Re: [Asrg] CRI Header

Yakov Shafranovich <> Fri, 13 June 2003 10:33 UTC

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From: Yakov Shafranovich <>
Subject: Re: [Asrg] CRI Header
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Date: Thu, 12 Jun 2003 14:32:47 -0400

At 10:50 PM 6/10/2003 -0400, wrote:

>On Sun, Jun 08, 2003 at 10:47:00AM -0400, Eric Dean wrote
> > I'm pretty sure that it's clear we should move forward with proposing
> > a new RFC2822 header.  If a BOF wants to throw an X in front of
> > it, then so be it.  I'll proceed br producing a draft with real
> > 2822-type headers.
> >
> > However, if someone out there is interested, we could interoperate
> > in the meantime using X or optional headers as well as with proposed
> > 2822 headers
>   Has any consideration been given to doing this at the SMTP stage
>rather than as part of DATA: ?  E.g. an EHLO which tries to negotiate a
>set of features, including CHRE:.  If the destination MTA says "Yes, I
>do CHRE:", then do a "CHRE:" step just after the "RCPT:" step.
>Advantages to this include...

We had been discussing this, especially considering that TitanKey's system 
is starting to move in that direction. We want to define the headers 
approach first, followed by MIME headers and ESMTP. We had also been 
considering using the ESMTP extension used for DSNs (RFCs 3461-3464) and 
the Message Tracking Protocol that is being developed by an IETF WG.

The consensus seems to be that SMTP approach is not right for everyone, the 
basic approach is using headers and MIME, with SMTP as an option for those 
who want it.

>   1) Spam runs from compromised home machines (Jeem.pv and Guzu) with
>forged "From:" addresses don't mailbomb innocent 3rd parties if rejected
>at SMTP time.

That was the advantage the Peter from TitanKey pointed out. His current 
system rejects email at SMTP level before the DATA command, and then sends 
a challenge.

>   2) Yes, I realize that the ISP's MTA will have to keep state
>information regarding the luser's preferences.  However, it comes down
>to either a) ISP's server doing it (maybe luser enters pre-emptive
>              whitelist/blocklist via web interface), or
>           b) luser administering it on his own MUA (Aunt Ethel or your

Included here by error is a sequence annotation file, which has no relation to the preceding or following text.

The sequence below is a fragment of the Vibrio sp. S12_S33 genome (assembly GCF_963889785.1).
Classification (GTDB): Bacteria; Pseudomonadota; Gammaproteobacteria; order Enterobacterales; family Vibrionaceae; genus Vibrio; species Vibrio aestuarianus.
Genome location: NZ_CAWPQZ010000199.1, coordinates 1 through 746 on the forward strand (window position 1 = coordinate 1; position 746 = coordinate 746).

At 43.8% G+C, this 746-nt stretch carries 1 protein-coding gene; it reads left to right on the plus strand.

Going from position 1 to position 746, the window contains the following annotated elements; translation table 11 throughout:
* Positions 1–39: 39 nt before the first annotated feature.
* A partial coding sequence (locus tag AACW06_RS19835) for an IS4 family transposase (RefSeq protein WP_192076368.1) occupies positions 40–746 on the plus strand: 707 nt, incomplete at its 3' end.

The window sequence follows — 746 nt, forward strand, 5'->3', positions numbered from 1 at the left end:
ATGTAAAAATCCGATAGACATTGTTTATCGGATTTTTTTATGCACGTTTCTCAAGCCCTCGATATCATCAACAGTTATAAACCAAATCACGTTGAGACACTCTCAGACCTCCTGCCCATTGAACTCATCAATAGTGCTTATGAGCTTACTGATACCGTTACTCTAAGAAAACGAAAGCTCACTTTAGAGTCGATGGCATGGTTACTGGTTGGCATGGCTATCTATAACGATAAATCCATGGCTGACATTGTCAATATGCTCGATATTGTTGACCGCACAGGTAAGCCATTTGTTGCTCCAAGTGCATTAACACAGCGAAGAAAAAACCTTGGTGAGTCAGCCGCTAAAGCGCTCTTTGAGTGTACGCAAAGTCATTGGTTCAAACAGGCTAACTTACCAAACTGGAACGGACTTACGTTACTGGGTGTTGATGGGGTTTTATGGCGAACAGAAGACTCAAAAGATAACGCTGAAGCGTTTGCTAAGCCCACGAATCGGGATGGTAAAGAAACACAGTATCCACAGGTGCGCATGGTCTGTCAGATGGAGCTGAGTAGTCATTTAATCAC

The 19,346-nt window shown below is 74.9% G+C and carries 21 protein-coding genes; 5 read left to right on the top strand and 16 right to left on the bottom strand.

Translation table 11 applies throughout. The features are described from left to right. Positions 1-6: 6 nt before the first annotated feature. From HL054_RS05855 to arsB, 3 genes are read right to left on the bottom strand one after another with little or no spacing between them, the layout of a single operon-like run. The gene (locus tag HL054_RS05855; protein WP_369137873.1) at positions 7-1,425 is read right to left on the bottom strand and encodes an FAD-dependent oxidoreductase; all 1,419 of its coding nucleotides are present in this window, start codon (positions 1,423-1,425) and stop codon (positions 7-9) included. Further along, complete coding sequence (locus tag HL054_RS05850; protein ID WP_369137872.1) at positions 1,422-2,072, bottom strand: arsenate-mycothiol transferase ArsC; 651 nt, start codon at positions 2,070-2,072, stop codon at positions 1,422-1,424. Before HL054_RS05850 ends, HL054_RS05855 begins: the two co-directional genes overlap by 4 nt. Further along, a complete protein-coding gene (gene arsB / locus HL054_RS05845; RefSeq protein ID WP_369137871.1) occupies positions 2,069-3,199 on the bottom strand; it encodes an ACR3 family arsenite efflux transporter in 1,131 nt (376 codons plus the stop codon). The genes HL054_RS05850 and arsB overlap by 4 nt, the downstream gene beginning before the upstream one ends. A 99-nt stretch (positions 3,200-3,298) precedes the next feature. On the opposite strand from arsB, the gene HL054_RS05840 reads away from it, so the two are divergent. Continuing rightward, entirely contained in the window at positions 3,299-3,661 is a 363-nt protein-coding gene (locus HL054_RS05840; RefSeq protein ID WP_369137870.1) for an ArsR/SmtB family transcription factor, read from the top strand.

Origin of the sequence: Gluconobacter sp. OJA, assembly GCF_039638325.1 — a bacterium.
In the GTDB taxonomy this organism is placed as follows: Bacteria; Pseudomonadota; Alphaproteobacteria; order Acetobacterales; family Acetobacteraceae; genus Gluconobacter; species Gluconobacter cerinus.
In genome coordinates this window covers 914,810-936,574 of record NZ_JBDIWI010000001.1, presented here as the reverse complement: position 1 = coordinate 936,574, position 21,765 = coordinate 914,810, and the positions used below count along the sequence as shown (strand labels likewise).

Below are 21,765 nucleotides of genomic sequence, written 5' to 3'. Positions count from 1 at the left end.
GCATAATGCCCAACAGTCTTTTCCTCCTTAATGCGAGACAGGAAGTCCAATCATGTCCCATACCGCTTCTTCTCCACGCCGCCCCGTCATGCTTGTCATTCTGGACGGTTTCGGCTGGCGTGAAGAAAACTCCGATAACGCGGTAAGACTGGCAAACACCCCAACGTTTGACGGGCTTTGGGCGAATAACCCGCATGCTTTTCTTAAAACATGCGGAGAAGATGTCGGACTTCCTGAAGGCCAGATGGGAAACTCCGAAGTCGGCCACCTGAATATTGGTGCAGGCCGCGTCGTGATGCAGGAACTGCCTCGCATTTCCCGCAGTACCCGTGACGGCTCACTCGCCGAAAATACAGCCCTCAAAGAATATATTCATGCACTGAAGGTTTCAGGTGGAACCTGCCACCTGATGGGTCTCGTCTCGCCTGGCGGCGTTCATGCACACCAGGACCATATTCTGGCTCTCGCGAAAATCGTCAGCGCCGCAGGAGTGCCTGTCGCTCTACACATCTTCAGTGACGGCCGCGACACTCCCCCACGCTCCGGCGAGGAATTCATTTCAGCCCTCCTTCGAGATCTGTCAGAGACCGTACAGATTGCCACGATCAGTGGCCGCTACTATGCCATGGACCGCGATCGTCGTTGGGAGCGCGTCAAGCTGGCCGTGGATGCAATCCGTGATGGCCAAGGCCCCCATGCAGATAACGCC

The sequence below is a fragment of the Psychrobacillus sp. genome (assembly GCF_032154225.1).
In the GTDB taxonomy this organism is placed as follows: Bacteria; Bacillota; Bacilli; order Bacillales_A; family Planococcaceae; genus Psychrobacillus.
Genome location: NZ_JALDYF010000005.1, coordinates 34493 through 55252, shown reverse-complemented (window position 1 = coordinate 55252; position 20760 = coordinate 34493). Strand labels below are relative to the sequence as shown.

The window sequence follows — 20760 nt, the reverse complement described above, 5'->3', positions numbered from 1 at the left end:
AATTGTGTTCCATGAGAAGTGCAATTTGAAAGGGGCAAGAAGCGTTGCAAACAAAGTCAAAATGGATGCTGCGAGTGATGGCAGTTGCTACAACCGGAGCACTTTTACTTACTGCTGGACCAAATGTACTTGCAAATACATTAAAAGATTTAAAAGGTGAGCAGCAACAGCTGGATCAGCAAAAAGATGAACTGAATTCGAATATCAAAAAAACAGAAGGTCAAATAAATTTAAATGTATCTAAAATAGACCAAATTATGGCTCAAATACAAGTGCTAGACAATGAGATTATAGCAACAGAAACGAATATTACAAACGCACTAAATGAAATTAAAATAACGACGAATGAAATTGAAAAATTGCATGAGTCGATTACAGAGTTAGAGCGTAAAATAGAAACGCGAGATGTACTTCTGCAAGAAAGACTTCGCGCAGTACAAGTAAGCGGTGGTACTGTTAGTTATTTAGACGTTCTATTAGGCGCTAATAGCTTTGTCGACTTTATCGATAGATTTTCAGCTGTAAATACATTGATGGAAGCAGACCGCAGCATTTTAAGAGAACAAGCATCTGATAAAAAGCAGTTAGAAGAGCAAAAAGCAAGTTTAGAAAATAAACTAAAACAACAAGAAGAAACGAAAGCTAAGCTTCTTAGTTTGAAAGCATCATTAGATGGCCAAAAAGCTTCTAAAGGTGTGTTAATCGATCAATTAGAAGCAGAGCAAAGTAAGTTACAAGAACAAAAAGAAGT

>              parents, yeah sure)

Privacy issues are a big concern here. Keep in mind that in the USA, this 
information can be subpoened by many parties ranging from the RIAA seeking 
copyright pirates to the FBI via the FBIS. Some approaches here such as 
using checksums, one way functions, cryptography, etc. are needed.

>   3) Clients can change MUA's, restore backed-up drives, format and
>re-install, access email via web interface or laptop or handheld, etc,
>etc, without worrying about replicating/propagating a small distributed
>database over several client MUA's and devices.  An XML structure to
>download and upload settings would also be nice for synchronizing
>multiple accounts at different ISPs.

We cannot mandate the changes to the whole world. As I mentioned, SMTP 
approach would be optional.

>   4) This would require changes in MTA rather than MUA.  The top 10 or
>twenty ISP's on the planet probably have 100,000,000 customers. Questions
>      a) is it going to be easier to implement changes at a couple of
>         dozen locations (plus multiple redundant MTAs) or a hundred
>         million locations (multiplied by the number of devices/MUA's the
>         clients use to access their email) ?
>      b) as per 2-b) do you expect Aunt Ethel to be competent to download
>         and install updated MUA's ?  Hint, consider how many people use
>         the default browser/mailer/newsreader that came with their OS.
>   5) Doing C/R via embedded headers means having to accept the entire
>email, because headers are part of DATA:.  This uses additional
>bandwidth, even if the destination MTA issues a 550.
>   6) Which is going to to impose more load on an MTA
>      a) handling an extra stage in the SMTP negotiation
>      b) accepting the entire email and parsing the entire body looking
>         for C/R headers
>   7) What about mailing lists (like this one for instance) that use
>b0rken 2-bit defaults where hitting "r" to reply sends a reply not to
>the list but to the individual sender ?  How difficult is it to insert a
>"Reply-To:" header?  How are MUAs going to handle Envelope-From.  Don't
>talk to me about "Return-Path:".  Many ISPs don't generate this on
>incoming email, many MUAs don't use it, and your Aunt Ethel doesn't know
>what it is, let alone the difference between "MAIL FROM:" and "From:".

All these issues are good points, thats why we are looking at an optional 
SMTP protocol. 

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